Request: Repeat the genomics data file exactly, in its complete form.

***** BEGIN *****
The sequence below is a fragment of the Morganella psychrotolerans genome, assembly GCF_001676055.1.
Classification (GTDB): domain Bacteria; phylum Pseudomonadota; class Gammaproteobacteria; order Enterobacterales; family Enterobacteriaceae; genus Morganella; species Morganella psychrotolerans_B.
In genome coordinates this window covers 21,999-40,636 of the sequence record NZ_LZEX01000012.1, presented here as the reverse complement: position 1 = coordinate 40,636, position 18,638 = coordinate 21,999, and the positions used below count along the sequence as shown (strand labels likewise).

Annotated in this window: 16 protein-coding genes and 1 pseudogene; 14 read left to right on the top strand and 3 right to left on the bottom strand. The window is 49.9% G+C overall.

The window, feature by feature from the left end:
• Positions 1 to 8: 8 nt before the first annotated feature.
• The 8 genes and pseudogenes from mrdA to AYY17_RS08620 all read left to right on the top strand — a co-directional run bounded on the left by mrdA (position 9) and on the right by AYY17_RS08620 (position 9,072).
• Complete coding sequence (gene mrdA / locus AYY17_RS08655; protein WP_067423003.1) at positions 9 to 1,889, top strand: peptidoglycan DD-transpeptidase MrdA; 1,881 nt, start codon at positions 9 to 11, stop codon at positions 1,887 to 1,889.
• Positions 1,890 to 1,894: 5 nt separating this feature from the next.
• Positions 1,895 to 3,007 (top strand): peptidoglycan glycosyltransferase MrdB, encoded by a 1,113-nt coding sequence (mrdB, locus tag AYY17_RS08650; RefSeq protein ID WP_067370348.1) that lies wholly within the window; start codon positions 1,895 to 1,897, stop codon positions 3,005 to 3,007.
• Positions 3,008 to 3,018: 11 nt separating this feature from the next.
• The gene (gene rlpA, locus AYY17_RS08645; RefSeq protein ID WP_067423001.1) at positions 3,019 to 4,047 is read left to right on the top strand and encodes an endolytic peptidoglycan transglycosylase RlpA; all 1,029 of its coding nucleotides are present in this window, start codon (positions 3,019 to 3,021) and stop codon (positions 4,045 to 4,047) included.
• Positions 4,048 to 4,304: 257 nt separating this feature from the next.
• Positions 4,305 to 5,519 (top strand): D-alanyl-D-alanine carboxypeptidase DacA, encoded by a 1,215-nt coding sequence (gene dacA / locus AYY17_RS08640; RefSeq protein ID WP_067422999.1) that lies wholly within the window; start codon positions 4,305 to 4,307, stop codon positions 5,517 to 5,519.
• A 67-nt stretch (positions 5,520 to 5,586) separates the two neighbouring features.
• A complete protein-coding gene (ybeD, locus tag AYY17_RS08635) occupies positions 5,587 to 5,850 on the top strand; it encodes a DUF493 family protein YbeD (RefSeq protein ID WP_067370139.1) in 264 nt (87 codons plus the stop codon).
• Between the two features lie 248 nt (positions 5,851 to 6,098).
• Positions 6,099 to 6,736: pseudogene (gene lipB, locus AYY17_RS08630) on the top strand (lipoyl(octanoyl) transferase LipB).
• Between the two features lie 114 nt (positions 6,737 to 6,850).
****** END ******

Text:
The sequence below is a fragment of the Morganella psychrotolerans genome, assembly GCF_001676055.1.
Classification (GTDB): domain Bacteria; phylum Pseudomonadota; class Gammaproteobacteria; order Enterobacterales; family Enterobacteriaceae; genus Morganella; species Morganella psychrotolerans_B.
In genome coordinates this window covers 21,999-40,636 of the sequence record NZ_LZEX01000012.1, presented here as the reverse complement: position 1 = coordinate 40,636, position 18,638 = coordinate 21,999, and the positions used below count along the sequence as shown (strand labels likewise).

Annotated in this window: 16 protein-coding genes and 1 pseudogene; 14 read left to right on the top strand and 3 right to left on the bottom strand. The window is 49.9% G+C overall.

The window, feature by feature from the left end:
• Positions 1 to 8: 8 nt before the first annotated feature.
• The 8 genes and pseudogenes from mrdA to AYY17_RS08620 all read left to right on the top strand — a co-directional run bounded on the left by mrdA (position 9) and on the right by AYY17_RS08620 (position 9,072).
• Complete coding sequence (gene mrdA / locus AYY17_RS08655; protein WP_067423003.1) at positions 9 to 1,889, top strand: peptidoglycan DD-transpeptidase MrdA; 1,881 nt, start codon at positions 9 to 11, stop codon at positions 1,887 to 1,889.
• Positions 1,890 to 1,894: 5 nt separating this feature from the next.
• Positions 1,895 to 3,007 (top strand): peptidoglycan glycosyltransferase MrdB, encoded by a 1,113-nt coding sequence (mrdB, locus tag AYY17_RS08650; RefSeq protein ID WP_067370348.1) that lies wholly within the window; start codon positions 1,895 to 1,897, stop codon positions 3,005 to 3,007.
• Positions 3,008 to 3,018: 11 nt separating this feature from the next.
• The gene (gene rlpA, locus AYY17_RS08645; RefSeq protein ID WP_067423001.1) at positions 3,019 to 4,047 is read left to right on the top strand and encodes an endolytic peptidoglycan transglycosylase RlpA; all 1,029 of its coding nucleotides are present in this window, start codon (positions 3,019 to 3,021) and stop codon (positions 4,045 to 4,047) included.
• Positions 4,048 to 4,304: 257 nt separating this feature from the next.
• Positions 4,305 to 5,519 (top strand): D-alanyl-D-alanine carboxypeptidase DacA, encoded by a 1,215-nt coding sequence (gene dacA / locus AYY17_RS08640; RefSeq protein ID WP_067422999.1) that lies wholly within the window; start codon positions 4,305 to 4,307, stop codon positions 5,517 to 5,519.
• A 67-nt stretch (positions 5,520 to 5,586) separates the two neighbouring features.
• A complete protein-coding gene (ybeD, locus tag AYY17_RS08635) occupies positions 5,587 to 5,850 on the top strand; it encodes a DUF493 family protein YbeD (RefSeq protein ID WP_067370139.1) in 264 nt (87 codons plus the stop codon).
• Between the two features lie 248 nt (positions 5,851 to 6,098).
• Positions 6,099 to 6,736: pseudogene (gene lipB, locus AYY17_RS08630) on the top strand (lipoyl(octanoyl) transferase LipB).
• Between the two features lie 114 nt (positions 6,737 to 6,850).